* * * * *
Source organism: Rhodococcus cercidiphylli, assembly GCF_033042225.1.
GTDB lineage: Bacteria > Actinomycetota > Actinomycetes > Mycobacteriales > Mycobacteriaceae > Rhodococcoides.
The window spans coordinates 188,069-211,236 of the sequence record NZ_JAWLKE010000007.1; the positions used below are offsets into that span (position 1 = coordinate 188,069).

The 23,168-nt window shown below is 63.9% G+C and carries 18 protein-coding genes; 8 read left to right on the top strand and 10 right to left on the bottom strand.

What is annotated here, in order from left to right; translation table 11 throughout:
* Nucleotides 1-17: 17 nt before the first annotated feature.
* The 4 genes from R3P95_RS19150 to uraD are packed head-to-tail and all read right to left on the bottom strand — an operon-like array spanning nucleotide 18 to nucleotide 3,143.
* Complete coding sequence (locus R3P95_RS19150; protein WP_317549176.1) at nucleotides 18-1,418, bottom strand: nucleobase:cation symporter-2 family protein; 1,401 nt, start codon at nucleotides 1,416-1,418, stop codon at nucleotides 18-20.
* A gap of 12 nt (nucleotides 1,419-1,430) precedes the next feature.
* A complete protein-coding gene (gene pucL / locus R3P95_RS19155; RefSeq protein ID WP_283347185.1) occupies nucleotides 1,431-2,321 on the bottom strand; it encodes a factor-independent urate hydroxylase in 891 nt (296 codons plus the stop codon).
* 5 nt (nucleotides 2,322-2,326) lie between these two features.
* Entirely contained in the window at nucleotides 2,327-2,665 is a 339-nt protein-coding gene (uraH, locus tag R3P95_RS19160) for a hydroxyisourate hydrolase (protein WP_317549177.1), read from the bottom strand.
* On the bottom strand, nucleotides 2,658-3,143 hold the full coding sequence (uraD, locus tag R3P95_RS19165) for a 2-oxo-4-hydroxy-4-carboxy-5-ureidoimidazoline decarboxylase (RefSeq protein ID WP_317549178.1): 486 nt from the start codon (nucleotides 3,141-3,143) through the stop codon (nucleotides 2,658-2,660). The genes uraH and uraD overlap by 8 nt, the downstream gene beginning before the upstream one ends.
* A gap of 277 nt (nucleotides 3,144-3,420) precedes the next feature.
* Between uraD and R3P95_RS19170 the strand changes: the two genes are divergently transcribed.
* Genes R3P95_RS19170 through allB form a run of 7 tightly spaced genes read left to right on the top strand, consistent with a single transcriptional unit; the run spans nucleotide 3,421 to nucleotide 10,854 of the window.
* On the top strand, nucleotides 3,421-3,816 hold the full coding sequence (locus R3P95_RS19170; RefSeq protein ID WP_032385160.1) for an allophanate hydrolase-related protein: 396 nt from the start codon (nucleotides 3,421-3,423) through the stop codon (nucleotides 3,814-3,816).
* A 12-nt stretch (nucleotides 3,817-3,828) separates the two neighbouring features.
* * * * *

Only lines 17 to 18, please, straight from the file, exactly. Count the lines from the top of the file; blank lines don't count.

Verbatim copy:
* On the top strand, nucleotides 3,421-3,816 hold the full coding sequence (locus R3P95_RS19170; RefSeq protein ID WP_032385160.1) for an allophanate hydrolase-related protein: 396 nt from the start codon (nucleotides 3,421-3,423) through the stop codon (nucleotides 3,814-3,816).
* A 12-nt stretch (nucleotides 3,817-3,828) separates the two neighbouring features.